19 – 176 months
23 boys, 7 girls
≥ 2 signs
Symptoms-after challenge with cow's milk
Exacerbation eczema (rash)
≥ 2 symptoms
Skin prick tests (SPT) were performed using extracts of cow's milk. Results were evaluated after 15 minutes. A positive test was classified as a weal of 3 mm or larger. Histamine (10 mg/ml) and a diluent solution were used as positive and negative controls respectively. All children had positive SPT to cow's milk and 25 of 30 also had positive radio allergen sorbent test (RAST) to cow's milk. All children used extensively hydrolysed formulae from different manufacturers. None of them had signs of allergy.
The study had a cross-over, double-blind reference product controlled design. To guarantee the double-blind character of the study, the tested formulae were mixed with an elementary formula, home-made and prescribed by the Wilhelmina Children's Hospital in severe CMA, in a ratio of 80% elementary formula and 20% test formula. Organoleptic tests (taste, smell and outer appearance) by independent inspectors showed that in this ratio the test formula, FAC (Friesland Nutrition, Leeuwarden, The Netherlands) was indistinguishable from the reference product NUT (Mead Johnson, USA) which is been widely used for CMA treatment. The formulae were mixed under aseptic conditions and coded.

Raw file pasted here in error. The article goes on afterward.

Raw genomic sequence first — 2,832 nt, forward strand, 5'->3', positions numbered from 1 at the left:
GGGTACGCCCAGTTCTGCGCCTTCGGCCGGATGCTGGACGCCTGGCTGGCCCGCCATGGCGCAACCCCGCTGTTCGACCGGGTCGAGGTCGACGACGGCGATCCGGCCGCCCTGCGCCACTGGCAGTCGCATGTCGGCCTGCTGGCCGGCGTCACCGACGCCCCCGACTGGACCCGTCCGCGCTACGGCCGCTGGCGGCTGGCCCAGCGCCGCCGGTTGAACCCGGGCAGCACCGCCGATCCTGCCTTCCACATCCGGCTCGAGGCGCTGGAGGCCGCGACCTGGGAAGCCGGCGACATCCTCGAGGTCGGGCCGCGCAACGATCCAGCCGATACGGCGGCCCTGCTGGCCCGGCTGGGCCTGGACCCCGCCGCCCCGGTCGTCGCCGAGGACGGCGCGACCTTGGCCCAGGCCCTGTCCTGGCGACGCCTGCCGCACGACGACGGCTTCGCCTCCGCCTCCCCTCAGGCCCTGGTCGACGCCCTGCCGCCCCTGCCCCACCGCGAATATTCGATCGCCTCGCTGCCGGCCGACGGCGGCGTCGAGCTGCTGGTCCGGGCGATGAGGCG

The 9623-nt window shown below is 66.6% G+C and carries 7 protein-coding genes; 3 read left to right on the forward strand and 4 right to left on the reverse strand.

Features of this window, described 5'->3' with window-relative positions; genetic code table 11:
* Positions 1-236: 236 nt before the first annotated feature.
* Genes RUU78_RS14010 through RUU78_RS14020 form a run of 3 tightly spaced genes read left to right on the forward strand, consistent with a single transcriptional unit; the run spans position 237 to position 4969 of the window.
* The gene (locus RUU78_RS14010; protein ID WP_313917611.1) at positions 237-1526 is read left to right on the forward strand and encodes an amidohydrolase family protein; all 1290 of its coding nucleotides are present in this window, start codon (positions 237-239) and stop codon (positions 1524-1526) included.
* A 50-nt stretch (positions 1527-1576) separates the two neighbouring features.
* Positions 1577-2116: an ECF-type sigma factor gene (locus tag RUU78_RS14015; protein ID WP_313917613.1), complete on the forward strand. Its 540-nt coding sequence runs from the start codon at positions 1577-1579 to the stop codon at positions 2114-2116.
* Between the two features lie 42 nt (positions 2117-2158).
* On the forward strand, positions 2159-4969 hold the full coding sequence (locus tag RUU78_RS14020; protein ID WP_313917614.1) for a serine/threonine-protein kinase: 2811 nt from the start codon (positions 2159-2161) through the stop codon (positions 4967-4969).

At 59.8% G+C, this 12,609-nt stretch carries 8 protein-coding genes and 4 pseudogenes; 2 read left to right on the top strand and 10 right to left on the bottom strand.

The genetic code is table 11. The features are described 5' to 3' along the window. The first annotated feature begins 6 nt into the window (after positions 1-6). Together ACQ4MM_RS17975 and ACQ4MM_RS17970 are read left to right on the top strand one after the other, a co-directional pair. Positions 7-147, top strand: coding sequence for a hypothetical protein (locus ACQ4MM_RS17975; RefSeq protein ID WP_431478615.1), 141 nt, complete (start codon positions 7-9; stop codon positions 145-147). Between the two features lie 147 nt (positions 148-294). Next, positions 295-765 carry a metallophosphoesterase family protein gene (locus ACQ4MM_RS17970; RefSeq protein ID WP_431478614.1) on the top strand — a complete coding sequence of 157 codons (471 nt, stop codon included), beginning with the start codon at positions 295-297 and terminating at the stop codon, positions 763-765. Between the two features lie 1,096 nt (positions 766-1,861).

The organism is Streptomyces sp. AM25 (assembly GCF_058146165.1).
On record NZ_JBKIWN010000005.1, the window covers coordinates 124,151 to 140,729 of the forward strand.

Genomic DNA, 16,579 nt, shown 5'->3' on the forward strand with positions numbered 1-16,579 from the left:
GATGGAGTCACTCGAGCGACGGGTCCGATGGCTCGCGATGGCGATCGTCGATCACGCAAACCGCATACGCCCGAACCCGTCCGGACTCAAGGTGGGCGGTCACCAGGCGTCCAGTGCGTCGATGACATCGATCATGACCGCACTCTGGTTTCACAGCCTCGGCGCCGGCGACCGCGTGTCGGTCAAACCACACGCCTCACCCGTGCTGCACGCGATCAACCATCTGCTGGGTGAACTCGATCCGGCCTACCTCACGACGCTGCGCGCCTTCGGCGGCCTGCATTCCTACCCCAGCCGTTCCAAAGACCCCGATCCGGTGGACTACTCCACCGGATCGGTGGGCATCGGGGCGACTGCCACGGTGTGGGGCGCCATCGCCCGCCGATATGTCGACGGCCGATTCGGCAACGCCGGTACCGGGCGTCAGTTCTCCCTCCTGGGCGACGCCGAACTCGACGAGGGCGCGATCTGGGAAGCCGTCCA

After informed consent was obtained, the children were randomly assigned to group A or B. Group A started with the test formula in the first period (weeks 1 and 2) and was fed with the reference product the second period (weeks 3 and 4). Group B started with the reference formula and changed to the test formula the second period. In case children had had an anaphylactic reaction in the past to cow's milk, an open challenge with the test formula was performed at the day care centre of the Wilhelmina's Children's Hospital. When no adverse reaction occurred during challenge, the test formula was considered to be safe to ingest by the child during this study.
A weekly questionnaire containing questions about skin, gastro-intestinal tract, respiratory tract, behaviour, fever, and anaphylaxis was answered. Questions were scored 1 point when answered positive, 0.5 points when answered ±, and 0 points when answered negative. Questionnaire scores were analysed according to the Wilcoxon signed-rank test, testing the hypothesis that no difference exists between the test and the placebo formula. P < 0.05 was considered statistically significant.